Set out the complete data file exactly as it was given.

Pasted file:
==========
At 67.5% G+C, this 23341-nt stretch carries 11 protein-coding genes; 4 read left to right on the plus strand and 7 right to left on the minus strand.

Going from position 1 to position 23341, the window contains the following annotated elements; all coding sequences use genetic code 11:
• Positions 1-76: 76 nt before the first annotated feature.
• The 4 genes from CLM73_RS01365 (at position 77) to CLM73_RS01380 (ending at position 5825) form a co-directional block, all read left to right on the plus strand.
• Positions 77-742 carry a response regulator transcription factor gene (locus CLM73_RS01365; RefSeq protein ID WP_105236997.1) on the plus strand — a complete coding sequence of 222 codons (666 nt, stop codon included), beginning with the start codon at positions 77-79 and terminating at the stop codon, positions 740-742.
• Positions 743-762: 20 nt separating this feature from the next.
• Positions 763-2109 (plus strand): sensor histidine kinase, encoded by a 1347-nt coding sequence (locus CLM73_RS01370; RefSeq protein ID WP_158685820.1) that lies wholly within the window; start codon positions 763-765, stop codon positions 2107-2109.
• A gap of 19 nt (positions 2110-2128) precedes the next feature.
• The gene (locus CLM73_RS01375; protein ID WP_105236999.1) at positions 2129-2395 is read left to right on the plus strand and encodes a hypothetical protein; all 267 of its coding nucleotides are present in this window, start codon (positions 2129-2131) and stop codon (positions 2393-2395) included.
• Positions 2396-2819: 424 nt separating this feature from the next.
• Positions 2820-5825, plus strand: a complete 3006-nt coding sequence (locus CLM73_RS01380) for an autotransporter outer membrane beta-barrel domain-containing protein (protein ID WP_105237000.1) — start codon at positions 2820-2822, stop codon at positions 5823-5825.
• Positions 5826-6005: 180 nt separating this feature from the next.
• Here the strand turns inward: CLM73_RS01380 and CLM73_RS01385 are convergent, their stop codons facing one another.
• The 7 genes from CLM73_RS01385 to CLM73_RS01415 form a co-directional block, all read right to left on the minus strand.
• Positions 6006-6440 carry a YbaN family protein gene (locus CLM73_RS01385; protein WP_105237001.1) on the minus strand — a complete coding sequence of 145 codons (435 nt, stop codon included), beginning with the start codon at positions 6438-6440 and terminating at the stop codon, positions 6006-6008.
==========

At 67.5% G+C, this 23341-nt stretch carries 11 protein-coding genes; 4 read left to right on the plus strand and 7 right to left on the minus strand.

Going from position 1 to position 23341, the window contains the following annotated elements; all coding sequences use genetic code 11:
• Positions 1-76: 76 nt before the first annotated feature.
• The 4 genes from CLM73_RS01365 (at position 77) to CLM73_RS01380 (ending at position 5825) form a co-directional block, all read left to right on the plus strand.
• Positions 77-742 carry a response regulator transcription factor gene (locus CLM73_RS01365; RefSeq protein ID WP_105236997.1) on the plus strand — a complete coding sequence of 222 codons (666 nt, stop codon included), beginning with the start codon at positions 77-79 and terminating at the stop codon, positions 740-742.
• Positions 743-762: 20 nt separating this feature from the next.
• Positions 763-2109 (plus strand): sensor histidine kinase, encoded by a 1347-nt coding sequence (locus CLM73_RS01370; RefSeq protein ID WP_158685820.1) that lies wholly within the window; start codon positions 763-765, stop codon positions 2107-2109.
• A gap of 19 nt (positions 2110-2128) precedes the next feature.
• The gene (locus CLM73_RS01375; protein ID WP_105236999.1) at positions 2129-2395 is read left to right on the plus strand and encodes a hypothetical protein; all 267 of its coding nucleotides are present in this window, start codon (positions 2129-2131) and stop codon (positions 2393-2395) included.
• Positions 2396-2819: 424 nt separating this feature from the next.
• Positions 2820-5825, plus strand: a complete 3006-nt coding sequence (locus CLM73_RS01380) for an autotransporter outer membrane beta-barrel domain-containing protein (protein ID WP_105237000.1) — start codon at positions 2820-2822, stop codon at positions 5823-5825.
• Positions 5826-6005: 180 nt separating this feature from the next.
• Here the strand turns inward: CLM73_RS01380 and CLM73_RS01385 are convergent, their stop codons facing one another.
• The 7 genes from CLM73_RS01385 to CLM73_RS01415 form a co-directional block, all read right to left on the minus strand.
• Positions 6006-6440 carry a YbaN family protein gene (locus CLM73_RS01385; protein WP_105237001.1) on the minus strand — a complete coding sequence of 145 codons (435 nt, stop codon included), beginning with the start codon at positions 6438-6440 and terminating at the stop codon, positions 6006-6008.